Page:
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In Hi-Tech, Second Place is really First Loser

May 3, 2010

Most people would be hard pressed to know a good tech company from bad, except for some obvious names such as, Oracle, Apple or Google.  I have worked for and lived with hi-tech for so long, I can literally drive by and smell success brewing or the smell of an impending acquisition target.

Tech companies who survived the last 24-36 months of doom-and-gloom, those who have lean-and-mean, on-the-ground operationally focused management with energized employees and well defined value propositions are about to pounce in this Brave New World.  They are the bold and the focused.  They are those who will seize the moment, those who will escape paralysis-by-analysis and who will ref-focus themselves as the NEXT New Generation of Money Makers.  The very best will even define the markets they are in, becoming not just the category leader, but the default vendor, the company whose product starts being used as a verb.

Those hi-tech companies who will thrive have already reduced operating expenses to the bone but are still focusing on the end to end customer experience and baking that into every internal process.  Risk has been thought through, a threshold established and managed.  And if you haven’t prepared for success and reduced risk does it make sense to wait until conditions improve to do a ground up in-depth review of all your forecasts, assumptions, rules of thumb, operations, strategies and tactics?   High risk does not necessarily result in high returns, does it?   Just watch cable TV as the Texas Hold-‘Em Tournaments unfold, one bad bet = bye, bye.

Don’t ask your in house lieutenants…they are a little “twitchy” right now.  Don’t ask your bankers, they are NOT interested in investing in anything to anyone right now.  One question which you will find either heartening or scary is asking if your company, now owned at least in part by a PE or VC firm, has been placed in their Underperforming Portfolio.  Once these people bring in their own fix-it consultants your span of control is reduced to microns.  It would have been much better to fix your world while you had the time and before they labeled you.

Now is the time to take a deep breath and prepare for the upcoming expansion.  Major League teams review their strengths and weaknesses after each season, knowing what they need from the upcoming Free Agency pool.  Same with Hi-tech – it’s a team only as good as its players, but while the players may be individually great (and expensive), if the overall game winning strategy is wrong, your company will be doomed to Second Place, or worse, out-of-business.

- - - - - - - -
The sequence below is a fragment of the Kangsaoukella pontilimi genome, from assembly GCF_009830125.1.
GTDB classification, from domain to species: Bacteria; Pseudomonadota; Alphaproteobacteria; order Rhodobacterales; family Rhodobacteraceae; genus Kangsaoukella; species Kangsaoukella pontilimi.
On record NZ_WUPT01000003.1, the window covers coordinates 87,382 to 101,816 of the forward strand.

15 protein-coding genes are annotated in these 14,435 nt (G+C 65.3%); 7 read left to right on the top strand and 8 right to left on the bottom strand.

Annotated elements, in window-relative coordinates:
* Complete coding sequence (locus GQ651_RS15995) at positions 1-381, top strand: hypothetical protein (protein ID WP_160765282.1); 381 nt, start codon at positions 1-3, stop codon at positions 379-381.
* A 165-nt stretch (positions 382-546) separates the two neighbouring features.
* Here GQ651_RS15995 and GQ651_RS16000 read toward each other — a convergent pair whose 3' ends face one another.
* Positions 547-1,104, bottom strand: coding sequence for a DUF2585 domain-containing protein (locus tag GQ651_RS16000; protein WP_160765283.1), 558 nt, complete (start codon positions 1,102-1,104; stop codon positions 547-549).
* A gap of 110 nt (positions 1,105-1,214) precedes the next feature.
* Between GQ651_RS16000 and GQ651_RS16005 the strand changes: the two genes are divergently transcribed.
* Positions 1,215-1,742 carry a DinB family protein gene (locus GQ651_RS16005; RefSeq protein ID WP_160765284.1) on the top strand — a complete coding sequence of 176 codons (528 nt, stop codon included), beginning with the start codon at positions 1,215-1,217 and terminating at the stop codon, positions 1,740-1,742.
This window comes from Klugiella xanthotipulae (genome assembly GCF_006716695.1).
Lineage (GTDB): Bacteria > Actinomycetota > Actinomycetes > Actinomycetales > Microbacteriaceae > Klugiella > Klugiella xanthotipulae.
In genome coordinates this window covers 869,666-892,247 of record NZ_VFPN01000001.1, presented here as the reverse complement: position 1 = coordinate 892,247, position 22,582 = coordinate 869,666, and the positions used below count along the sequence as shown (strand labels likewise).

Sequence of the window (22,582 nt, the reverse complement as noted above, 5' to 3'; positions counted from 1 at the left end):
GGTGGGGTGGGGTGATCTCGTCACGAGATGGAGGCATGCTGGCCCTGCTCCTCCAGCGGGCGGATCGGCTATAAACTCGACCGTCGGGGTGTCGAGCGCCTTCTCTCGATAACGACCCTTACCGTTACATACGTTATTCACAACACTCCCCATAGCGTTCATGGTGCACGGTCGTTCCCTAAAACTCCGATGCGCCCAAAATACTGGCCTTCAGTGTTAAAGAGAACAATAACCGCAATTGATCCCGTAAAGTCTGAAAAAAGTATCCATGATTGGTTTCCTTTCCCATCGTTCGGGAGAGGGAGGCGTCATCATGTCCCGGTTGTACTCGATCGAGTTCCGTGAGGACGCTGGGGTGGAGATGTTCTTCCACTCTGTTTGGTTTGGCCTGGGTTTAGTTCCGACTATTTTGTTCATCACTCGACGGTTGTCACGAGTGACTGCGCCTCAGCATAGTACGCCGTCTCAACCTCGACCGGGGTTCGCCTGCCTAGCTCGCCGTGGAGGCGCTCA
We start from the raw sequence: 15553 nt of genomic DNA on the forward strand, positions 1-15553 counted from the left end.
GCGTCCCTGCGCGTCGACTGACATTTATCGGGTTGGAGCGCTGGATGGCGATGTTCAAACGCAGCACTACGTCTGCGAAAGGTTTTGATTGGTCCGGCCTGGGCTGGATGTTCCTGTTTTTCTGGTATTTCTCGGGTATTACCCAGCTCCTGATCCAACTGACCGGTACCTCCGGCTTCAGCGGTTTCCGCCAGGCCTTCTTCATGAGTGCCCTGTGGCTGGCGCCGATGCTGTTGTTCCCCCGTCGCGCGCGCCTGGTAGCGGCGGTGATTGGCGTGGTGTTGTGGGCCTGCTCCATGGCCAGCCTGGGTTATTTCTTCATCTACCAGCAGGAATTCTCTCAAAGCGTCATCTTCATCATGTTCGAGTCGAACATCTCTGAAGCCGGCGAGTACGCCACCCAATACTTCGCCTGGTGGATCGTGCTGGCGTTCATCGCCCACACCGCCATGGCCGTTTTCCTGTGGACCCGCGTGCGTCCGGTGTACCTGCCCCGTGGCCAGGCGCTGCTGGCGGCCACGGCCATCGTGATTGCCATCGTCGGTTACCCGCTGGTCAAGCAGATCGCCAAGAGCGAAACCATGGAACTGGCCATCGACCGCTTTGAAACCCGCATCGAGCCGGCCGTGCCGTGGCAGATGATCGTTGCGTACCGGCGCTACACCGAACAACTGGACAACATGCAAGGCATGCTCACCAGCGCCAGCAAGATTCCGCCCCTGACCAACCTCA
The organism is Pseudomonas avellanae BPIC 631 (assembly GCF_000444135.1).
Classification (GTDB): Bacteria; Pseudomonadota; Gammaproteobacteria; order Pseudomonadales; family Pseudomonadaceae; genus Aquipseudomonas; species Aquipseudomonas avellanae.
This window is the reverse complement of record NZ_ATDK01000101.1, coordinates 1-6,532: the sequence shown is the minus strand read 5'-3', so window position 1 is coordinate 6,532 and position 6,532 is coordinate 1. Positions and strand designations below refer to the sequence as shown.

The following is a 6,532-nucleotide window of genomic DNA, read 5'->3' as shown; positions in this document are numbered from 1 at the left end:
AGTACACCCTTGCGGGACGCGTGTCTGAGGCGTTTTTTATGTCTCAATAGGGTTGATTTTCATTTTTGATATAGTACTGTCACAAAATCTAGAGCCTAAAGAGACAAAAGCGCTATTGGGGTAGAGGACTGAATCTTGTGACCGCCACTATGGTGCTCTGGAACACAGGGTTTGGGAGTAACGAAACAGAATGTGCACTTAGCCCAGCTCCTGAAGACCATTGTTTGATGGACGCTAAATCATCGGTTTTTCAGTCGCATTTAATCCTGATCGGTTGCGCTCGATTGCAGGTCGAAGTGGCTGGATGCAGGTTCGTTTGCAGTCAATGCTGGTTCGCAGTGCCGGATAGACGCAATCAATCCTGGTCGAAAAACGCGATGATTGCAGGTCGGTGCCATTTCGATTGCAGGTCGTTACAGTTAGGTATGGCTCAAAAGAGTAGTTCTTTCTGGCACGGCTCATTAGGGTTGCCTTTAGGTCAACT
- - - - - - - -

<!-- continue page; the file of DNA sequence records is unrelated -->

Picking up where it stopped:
My guess is that for the greater economy, 2010 will have a non-robust, GDP mini-growth of between + 1.8% – 2.6% (after the inevitable “re-set” of the “official measurements” by the government, three to six months after “first release”).  Inflation is highly unlikely and consumer spending will be at self-funding levels without much use of credit which will affect inventory replenishment cycles.

Hi-Tech will be luckier as companies open their wallets having postponed necessary IT Infrastructure upgrades for over 2 years, and Windows 7 is a sure-fire, runaway hit unlike Vista.  There’s a strong likelihood companies will finally begin upgrading their XP-Professional machines to newer Windows 7 laptops (and some desktops), further driving manufacturing demand.   One major question will be how deeply entrenched, after 2 years of robust acceptance, is freeware?  OpenOffice, various CRM programs, MySQL and Linux are all viable, putting price and even feature pressure on the both the per-instance and Cloud business models. I’ve seen many companies mandate that all new servers run Linux.

It’s times like this when new market leaders emerge.  HP purchased Palm, signaling a move to Smartphones, but the new Palm OS has, reportedly, huge security flaws and so rewriting it will be necessary (presumably HP purchased Palm for its people, not its declining user base). Dell and other lower cost high quality providers are licking their chops at the potential for their corporate accounts waking up, but Acer and others are making a play as well.  The winner will be the company providing the best 360 degree user experience, from product mix, to order, to delivery and then to support and finally, initial and 6 month out build quality.

This could be a Hyundai moment, when a former ‘also ran’, semi-joke, makes a successful play for the big leagues and becomes a first tier provider. The proviso is that by studying Hyundai, you soon realize they accepted reality, made realistic and profound changes while they still had credibility (well, some at any rate, but that’s better than Yugo levels) and decided to become market leaders in a crowded, mature market.  Sounds like most of Hi-Tech could use a similar approach.

Bruce Thom is the Western Region Business Development Director for Return on Efficiency, focusing on Hi-Tech.  He has over 30 years of selling to, and for, major software and hardware providers and sees companies from the unique perspective of an ‘inside-outsider’.  He can be reached at

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